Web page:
St. Mary Parish students taught leadership
CENTERVILLE, La. -- Two St. Mary public schools are seeking funds to start a program based on Stephen Covey’s “The Seven Habits of Highly Effective People” over a three-year period.
Using the same principles from his best seller, Covey outlines steps to empower children to become leaders in his book “The Leader in Me.”
The program touts itself as producing results such as higher academic achievement, fewer discipline problems and increased engagement among parents and teachers as well as equipping students with the self-confidence and skills they will need to thrive as adults.
Centerville School Assistant Principal Kristina Estay and Hattie Watts Principal Niki Fryou attended a Leader in Me symposium in March. They brought the program back to their schools and faculty volunteers — 15 at Centerville and 13 at Patterson — and participated in a book study over the summer.
Centerville Principal Mike Galler said of the program, “We’re always looking for a program that would teach kids a little bit more responsibility. We want to find the good that we can find in them.”
Estay agreed with Galler’s assessment, adding, “It helps the community because our kids are going to learn to be leaders so when they go out into the community as members they have the skills they need to be successful.”
Estay and Fryou visited Martin Petitjean Elementary School in Rayne, a Leader in Me school in its third year, where they said they viewed an assembly planned and run effectively by elementary school children.
“They took control of their learning,” Estay said.
Galler said the students there were respectful and “self-confident in what they were doing.”
“Just to watch the pride and the confidence in those students was amazing. I would like for people to come into our school and say ‘Wow, look at these children!’ I think it could change not only our school but our whole community,” Fryou said.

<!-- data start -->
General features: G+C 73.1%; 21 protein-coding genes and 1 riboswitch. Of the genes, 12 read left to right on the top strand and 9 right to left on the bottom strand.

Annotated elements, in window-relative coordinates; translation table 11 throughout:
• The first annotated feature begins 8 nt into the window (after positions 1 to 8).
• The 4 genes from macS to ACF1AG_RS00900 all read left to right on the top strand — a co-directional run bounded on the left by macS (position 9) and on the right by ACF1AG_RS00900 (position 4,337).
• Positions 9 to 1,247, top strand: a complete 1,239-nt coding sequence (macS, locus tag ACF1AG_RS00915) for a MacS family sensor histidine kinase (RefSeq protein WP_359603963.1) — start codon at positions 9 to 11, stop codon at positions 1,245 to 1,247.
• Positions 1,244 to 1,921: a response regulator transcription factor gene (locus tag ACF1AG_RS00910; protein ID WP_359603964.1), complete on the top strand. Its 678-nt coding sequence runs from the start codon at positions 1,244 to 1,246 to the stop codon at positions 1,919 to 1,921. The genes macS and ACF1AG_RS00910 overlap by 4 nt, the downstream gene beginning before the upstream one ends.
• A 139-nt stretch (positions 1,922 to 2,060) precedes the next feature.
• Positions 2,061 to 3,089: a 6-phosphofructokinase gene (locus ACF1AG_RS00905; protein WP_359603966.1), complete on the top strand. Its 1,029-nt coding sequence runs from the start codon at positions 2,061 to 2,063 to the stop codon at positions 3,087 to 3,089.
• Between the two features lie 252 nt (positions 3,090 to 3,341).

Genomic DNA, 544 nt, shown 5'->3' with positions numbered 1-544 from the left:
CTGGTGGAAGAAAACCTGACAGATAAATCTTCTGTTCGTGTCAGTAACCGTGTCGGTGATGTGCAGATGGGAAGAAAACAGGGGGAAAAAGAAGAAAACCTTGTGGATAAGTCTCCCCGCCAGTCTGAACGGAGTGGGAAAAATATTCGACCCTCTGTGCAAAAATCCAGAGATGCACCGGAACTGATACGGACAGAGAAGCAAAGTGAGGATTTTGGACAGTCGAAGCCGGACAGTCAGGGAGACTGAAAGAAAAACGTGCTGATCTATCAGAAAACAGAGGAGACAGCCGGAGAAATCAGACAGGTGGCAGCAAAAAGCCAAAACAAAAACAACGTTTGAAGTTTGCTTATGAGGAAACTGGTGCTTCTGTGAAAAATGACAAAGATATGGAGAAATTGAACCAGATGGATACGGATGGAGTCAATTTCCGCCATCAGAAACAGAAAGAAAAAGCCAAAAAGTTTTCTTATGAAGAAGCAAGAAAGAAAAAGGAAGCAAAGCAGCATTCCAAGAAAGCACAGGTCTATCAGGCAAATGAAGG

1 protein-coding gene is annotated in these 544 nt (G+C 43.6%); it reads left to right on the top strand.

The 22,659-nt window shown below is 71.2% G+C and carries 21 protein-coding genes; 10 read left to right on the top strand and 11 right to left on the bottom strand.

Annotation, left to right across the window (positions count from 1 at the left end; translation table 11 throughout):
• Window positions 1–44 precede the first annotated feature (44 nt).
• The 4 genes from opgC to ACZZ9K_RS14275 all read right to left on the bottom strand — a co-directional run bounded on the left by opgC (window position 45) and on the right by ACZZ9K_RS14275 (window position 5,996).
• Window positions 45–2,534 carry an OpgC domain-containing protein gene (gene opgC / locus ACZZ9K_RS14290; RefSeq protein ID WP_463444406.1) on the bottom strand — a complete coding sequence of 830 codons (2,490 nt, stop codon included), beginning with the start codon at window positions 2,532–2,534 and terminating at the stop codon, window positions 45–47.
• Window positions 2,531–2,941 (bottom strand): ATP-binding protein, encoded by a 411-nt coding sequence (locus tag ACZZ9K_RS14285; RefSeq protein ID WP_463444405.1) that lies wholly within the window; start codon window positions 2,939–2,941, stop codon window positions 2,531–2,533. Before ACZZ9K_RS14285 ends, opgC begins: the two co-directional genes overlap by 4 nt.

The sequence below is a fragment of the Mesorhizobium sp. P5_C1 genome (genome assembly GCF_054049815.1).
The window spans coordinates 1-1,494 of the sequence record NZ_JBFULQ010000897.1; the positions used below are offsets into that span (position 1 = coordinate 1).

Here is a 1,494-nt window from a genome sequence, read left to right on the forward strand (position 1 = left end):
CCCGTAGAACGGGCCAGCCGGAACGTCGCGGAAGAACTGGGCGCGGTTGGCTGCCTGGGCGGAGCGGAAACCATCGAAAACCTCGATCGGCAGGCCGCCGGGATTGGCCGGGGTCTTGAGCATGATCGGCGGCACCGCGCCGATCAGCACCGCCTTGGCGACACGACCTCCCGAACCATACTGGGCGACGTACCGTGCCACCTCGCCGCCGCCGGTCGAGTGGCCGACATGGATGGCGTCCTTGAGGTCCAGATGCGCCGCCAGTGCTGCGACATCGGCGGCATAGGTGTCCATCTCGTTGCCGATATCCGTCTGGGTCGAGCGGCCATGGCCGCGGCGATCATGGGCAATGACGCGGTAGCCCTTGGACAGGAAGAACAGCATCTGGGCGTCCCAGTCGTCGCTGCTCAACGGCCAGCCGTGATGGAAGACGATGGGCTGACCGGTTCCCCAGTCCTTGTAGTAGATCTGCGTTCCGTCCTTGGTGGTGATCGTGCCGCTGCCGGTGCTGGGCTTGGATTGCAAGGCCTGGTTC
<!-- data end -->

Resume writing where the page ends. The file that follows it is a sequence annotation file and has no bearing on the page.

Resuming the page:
The next steps involve educator training including a Vision Day and three days of Seven Habits training.
Both Estay and Fryou indicated that they not only wish to train teachers and administrators, but everyone involved in a student’s daily life — from cafeteria workers and janitors to secretaries and bus drivers.
“It teaches our kids to be leaders and take ownership of what they’re doing so that when they do go out into the community they have those life skills to get them through everyday living. It teaches them a work ethic,” Estay said.
The total cost of the program at Centerville, $85,942, broken up over three years. So far, Estay said, $15,000 of the first year’s $32,000 cost has been raised.
In Patterson, the initial quote of $80,000 will be reduced slightly because some of the books already have been purchased. A back-to-school dance held to raise funds for the program also generated $4,000, Fryou said.
“If we’re going to do it, we’re going to do it the correct way. We don’t want to do bits and pieces. We want to be a true Leader in Me school, and we want to do it all so we can be successful,” Fryou said.
Hattie Watts’ training to begin the first year is set for June 16 to 19.
Meanwhile, several classes are piloting some of the principles taught by the program this year.